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The media war in the Ukraine vs the real war.

Hey Boomers! Remember how quickly the Paris Peace Talks brought a rapid conclusion to the Vietnam War? Or how about our quick wrap-up of the Afghan conflict? Only took 20 short years.

Despite the media's recent narrative heralding the Ukrainian pushback, Himars devastating the Russian invaders, Putin isn't going to leave. He's going to continue the bombing, the punishment and the war on energy prices.

We and the EU will run out of gas (ergo resolve) before Putin does. Then he'll grab the Donbas and extend his hand to kiss and make up.

Russia Unleashes Biggest Barrage of Strikes on Ukraine Since Invasion

Cities throughout Ukraine, including Kyiv, are bombarded after Putin slams Ukraine over Crimea bridge blast

By Ian Lovett Isabel Coles and Mauro Orru, WSJ

Updated Oct. 10, 2022 7:37 am ET

KYIV, Ukraine—Waves of Russian missiles slammed into Kyiv and other Ukrainian cities on Monday in one of the broadest and most intense barrages of the war, in response to a weekend attack Moscow blamed on Ukraine that seriously damaged a bridge connecting Russia to occupied Crimea.

Ukrainian President Volodymyr Zelensky said Russia had carried out dozens of strikes using missiles as well as Iranian-made drones to target the country’s electrical grid and other civilian infrastructure. “They want panic and chaos,” he said in a video address filmed near his office. “They want to destroy our energy system.”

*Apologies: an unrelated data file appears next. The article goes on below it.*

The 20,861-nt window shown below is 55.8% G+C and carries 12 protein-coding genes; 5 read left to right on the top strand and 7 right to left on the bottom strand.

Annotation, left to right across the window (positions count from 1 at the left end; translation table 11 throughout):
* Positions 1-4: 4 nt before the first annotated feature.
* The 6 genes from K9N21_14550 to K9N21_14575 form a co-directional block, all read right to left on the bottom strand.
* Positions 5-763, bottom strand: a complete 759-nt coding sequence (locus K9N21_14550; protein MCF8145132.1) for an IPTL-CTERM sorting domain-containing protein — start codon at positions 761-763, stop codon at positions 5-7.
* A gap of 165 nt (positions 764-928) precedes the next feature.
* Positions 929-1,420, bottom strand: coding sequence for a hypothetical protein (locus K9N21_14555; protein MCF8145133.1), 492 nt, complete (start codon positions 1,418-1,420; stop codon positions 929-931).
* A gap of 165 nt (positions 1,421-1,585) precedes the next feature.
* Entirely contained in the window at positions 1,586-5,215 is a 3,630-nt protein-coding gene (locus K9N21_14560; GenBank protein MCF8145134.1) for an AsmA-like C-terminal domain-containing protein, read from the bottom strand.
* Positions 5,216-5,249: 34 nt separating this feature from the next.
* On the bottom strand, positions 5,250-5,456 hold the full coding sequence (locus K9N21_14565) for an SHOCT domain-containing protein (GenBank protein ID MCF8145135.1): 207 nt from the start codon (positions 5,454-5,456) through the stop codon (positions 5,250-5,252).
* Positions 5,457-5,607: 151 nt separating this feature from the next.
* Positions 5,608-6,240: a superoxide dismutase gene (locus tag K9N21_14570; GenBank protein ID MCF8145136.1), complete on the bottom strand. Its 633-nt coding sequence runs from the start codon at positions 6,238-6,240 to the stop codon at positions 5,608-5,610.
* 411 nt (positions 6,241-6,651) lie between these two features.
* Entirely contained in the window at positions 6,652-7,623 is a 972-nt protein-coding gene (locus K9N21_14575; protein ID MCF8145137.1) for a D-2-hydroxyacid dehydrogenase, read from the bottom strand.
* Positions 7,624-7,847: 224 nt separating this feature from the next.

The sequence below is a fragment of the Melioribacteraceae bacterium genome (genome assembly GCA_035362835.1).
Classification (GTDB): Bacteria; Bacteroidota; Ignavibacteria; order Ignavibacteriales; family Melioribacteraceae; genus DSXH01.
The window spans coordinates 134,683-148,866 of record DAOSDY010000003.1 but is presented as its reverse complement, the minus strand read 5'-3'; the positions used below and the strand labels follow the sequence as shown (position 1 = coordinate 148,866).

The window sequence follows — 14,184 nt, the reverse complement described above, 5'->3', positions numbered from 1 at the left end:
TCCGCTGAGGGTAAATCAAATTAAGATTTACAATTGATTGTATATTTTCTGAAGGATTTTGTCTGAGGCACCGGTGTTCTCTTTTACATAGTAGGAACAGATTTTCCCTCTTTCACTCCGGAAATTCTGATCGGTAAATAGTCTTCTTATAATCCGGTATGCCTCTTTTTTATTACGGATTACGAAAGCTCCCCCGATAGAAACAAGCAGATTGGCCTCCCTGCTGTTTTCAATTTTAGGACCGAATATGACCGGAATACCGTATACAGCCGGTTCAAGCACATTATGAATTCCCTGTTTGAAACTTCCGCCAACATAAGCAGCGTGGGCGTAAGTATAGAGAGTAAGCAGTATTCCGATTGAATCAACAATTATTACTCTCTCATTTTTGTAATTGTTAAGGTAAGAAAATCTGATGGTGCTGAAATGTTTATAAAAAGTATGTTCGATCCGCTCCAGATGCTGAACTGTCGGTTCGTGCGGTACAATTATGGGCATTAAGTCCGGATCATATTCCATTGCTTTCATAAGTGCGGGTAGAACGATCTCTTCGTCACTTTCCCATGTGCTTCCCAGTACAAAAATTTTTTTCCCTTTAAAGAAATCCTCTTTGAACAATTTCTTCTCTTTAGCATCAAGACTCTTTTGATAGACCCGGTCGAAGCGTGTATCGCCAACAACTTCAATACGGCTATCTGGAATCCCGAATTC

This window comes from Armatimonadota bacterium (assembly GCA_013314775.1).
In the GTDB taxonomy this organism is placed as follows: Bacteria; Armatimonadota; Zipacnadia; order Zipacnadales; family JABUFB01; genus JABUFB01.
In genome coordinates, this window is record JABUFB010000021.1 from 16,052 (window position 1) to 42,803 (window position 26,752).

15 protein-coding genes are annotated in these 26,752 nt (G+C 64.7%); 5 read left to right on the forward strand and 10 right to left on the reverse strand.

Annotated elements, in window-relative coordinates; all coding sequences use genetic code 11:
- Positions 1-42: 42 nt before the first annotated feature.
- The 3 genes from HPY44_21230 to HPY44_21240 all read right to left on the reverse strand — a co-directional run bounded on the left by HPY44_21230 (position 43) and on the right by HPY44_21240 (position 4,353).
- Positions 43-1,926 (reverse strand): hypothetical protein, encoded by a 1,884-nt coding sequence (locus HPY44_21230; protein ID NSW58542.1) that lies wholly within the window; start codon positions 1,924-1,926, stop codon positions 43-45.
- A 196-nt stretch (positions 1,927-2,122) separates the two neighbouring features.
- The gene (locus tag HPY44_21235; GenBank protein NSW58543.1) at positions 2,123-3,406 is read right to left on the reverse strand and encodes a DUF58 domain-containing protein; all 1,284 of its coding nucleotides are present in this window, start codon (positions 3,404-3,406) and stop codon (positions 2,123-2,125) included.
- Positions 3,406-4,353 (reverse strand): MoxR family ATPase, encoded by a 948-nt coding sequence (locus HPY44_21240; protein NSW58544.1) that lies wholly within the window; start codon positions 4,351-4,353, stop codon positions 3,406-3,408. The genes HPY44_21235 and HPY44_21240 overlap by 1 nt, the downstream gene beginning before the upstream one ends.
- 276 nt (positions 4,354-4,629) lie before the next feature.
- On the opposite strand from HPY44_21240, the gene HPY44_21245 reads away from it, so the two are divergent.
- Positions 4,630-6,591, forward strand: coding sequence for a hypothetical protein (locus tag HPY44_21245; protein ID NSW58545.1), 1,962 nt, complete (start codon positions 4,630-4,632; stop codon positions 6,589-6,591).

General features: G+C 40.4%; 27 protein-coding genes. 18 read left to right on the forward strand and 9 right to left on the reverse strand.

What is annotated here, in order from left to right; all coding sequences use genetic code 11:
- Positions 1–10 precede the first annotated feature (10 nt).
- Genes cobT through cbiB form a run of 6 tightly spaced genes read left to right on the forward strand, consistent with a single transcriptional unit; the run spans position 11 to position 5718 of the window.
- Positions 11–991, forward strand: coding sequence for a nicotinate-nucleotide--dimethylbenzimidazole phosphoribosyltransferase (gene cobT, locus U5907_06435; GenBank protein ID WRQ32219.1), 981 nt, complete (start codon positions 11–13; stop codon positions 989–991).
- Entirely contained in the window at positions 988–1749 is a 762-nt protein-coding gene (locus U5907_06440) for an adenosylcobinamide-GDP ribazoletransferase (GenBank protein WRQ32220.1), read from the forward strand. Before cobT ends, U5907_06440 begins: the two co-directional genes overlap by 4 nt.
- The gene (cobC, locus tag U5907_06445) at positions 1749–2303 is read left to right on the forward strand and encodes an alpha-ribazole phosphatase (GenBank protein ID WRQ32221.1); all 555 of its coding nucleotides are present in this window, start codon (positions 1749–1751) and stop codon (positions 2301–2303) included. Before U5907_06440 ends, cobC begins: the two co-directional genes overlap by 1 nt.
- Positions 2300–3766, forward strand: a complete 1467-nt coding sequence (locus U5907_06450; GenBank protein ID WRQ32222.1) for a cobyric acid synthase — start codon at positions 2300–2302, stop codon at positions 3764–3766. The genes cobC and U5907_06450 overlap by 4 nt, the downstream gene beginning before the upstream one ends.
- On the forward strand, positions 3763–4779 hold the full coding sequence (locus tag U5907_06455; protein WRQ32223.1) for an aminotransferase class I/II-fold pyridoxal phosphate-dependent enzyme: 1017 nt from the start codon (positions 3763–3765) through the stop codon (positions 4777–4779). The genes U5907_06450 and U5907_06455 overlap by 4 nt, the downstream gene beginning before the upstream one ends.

Russian President Vladimir Putin on Monday said Moscow’s response would be “harsh” if Kyiv were to conduct further “terrorist attacks” on Russian territory.

Russia fired at least 75 missiles at Ukrainian cities, of which 41 were intercepted, according to the commander in chief of Ukraine’s armed forces, Valeriy Zaluzhny. Nine drones were also shot down, said Prime Minister Denys Shmyhal, calling for more modern weapons systems to protect Ukraine’s skies.

Strikes hit Dnipro, Zaporizhzhia, Kharkiv and Sumy, as well as the western Ukrainian cities of Ivano-Frankivsk and Lviv, which had remained relatively insulated from the war raging in the east and south. Power supply was disrupted in some of those cities.

Mr. Shmyhal said 11 key infrastructure facilities in eight separate regions including Kyiv had been damaged, advising residents to be prepared for temporary outages of electricity, water supply and communications.

Despite the escalation, Kremlin spokesman Dmitry Peskov said in a call with reporters that no decision had been made to change the status of what Moscow still calls a “special military operation.”

One of the first strikes in Kyiv hit around rush hour Monday morning as people were on their way to work and school. At the scene of an explosion at an intersection near Kyiv’s Shevchenko Park, a body lay in the street near the mangled remains of several vehicles.